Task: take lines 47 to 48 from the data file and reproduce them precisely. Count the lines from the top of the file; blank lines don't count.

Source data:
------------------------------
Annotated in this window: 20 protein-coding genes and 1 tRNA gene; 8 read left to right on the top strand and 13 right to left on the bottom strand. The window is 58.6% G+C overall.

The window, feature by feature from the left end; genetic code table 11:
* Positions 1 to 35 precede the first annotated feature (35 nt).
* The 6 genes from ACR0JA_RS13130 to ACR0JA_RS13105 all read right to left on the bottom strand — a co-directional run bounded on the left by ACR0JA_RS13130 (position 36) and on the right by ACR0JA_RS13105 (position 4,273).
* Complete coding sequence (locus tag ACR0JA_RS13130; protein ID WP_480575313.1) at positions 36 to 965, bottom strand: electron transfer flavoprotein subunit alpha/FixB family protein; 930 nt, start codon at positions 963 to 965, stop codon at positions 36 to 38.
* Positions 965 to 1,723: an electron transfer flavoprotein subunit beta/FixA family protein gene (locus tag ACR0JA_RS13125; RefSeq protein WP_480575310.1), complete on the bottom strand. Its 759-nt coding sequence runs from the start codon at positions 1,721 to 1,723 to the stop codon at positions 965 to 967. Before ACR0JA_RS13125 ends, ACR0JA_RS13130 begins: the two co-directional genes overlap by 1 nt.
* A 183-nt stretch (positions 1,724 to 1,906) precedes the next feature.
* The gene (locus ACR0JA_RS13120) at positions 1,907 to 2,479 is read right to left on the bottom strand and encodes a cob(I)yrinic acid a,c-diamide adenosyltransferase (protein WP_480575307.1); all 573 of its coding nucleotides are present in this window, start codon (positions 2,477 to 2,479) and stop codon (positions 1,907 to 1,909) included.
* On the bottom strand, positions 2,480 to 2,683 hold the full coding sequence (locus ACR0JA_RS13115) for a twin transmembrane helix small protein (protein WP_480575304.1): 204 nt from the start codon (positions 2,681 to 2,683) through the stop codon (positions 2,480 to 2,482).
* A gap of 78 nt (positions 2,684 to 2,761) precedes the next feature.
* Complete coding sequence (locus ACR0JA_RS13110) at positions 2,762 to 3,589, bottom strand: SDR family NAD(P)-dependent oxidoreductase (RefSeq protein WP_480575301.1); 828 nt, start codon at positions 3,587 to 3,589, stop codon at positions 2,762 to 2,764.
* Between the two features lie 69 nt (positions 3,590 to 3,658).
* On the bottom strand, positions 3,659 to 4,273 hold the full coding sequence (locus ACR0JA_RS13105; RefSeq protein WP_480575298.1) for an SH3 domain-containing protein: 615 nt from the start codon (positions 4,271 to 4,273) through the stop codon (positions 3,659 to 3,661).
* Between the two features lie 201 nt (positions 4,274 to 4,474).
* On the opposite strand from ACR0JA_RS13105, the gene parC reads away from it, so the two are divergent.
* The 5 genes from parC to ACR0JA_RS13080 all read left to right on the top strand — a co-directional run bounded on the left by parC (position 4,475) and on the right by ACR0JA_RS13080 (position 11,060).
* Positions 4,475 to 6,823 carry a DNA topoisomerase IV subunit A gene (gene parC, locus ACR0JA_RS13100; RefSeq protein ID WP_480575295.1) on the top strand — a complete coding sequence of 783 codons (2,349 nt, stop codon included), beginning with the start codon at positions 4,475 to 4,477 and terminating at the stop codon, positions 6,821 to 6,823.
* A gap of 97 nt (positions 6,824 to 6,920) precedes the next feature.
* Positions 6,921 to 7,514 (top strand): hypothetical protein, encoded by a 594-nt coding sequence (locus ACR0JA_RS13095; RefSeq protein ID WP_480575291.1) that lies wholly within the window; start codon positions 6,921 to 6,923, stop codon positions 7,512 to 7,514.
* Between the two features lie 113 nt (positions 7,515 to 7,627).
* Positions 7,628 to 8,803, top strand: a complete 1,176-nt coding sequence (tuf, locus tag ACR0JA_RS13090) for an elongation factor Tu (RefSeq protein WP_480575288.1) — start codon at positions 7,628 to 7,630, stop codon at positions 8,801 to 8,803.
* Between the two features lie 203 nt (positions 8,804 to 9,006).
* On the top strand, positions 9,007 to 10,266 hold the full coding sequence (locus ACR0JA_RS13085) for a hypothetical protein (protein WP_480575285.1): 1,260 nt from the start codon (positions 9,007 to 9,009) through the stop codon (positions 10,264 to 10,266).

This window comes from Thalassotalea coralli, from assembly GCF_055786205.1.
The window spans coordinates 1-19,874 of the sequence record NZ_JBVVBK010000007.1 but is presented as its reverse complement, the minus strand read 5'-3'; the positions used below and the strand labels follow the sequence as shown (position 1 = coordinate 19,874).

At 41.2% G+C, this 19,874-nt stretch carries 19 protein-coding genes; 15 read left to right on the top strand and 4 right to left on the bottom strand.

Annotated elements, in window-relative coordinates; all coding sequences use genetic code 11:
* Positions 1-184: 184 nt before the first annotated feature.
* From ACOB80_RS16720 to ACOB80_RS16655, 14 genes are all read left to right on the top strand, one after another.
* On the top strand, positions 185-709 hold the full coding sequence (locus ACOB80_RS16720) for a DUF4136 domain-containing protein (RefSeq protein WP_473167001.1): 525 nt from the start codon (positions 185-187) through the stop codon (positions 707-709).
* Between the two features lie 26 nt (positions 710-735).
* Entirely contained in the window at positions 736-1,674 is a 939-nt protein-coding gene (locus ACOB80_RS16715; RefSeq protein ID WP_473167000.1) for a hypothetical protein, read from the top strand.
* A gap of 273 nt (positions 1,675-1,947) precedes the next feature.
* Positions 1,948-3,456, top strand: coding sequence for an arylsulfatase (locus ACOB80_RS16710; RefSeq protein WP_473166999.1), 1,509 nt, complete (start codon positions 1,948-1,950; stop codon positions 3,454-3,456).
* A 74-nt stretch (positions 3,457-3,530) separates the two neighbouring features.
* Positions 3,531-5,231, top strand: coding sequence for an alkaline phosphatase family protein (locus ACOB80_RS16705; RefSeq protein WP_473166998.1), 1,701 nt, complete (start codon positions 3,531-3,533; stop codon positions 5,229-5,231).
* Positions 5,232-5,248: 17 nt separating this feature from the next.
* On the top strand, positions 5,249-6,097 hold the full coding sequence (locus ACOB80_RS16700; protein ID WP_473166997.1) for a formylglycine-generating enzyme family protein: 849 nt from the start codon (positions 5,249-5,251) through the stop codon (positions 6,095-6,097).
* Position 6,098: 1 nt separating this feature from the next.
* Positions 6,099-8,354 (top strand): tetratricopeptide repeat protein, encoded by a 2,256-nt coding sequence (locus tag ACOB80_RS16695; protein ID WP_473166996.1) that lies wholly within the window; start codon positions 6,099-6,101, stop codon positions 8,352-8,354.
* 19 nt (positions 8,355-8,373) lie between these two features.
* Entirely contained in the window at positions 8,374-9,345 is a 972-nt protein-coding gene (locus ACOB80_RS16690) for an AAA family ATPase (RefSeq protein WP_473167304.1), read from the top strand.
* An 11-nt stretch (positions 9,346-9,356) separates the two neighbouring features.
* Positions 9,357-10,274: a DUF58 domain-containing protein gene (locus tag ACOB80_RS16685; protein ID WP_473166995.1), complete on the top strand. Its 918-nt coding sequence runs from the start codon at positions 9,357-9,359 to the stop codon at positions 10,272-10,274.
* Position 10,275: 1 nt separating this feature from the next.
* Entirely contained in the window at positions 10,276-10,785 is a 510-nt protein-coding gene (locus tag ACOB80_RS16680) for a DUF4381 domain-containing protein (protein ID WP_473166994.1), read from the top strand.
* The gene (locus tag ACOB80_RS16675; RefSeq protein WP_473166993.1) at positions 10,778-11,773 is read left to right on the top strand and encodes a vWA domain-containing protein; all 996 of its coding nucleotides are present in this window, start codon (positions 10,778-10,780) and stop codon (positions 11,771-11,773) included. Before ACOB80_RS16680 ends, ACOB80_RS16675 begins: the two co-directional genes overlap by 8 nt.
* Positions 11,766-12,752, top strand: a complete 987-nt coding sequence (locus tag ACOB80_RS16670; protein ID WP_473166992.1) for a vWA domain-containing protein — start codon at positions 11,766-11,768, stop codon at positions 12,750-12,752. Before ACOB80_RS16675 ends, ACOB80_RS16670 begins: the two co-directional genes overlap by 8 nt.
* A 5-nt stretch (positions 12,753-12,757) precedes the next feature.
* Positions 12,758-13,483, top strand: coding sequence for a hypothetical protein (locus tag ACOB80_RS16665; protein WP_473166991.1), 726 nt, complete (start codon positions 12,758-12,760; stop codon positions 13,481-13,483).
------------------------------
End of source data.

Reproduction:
* The gene (locus tag ACOB80_RS16675; RefSeq protein WP_473166993.1) at positions 10,778-11,773 is read left to right on the top strand and encodes a vWA domain-containing protein; all 996 of its coding nucleotides are present in this window, start codon (positions 10,778-10,780) and stop codon (positions 11,771-11,773) included. Before ACOB80_RS16680 ends, ACOB80_RS16675 begins: the two co-directional genes overlap by 8 nt.
* Positions 11,766-12,752, top strand: a complete 987-nt coding sequence (locus tag ACOB80_RS16670; protein ID WP_473166992.1) for a vWA domain-containing protein — start codon at positions 11,766-11,768, stop codon at positions 12,750-12,752. Before ACOB80_RS16675 ends, ACOB80_RS16670 begins: the two co-directional genes overlap by 8 nt.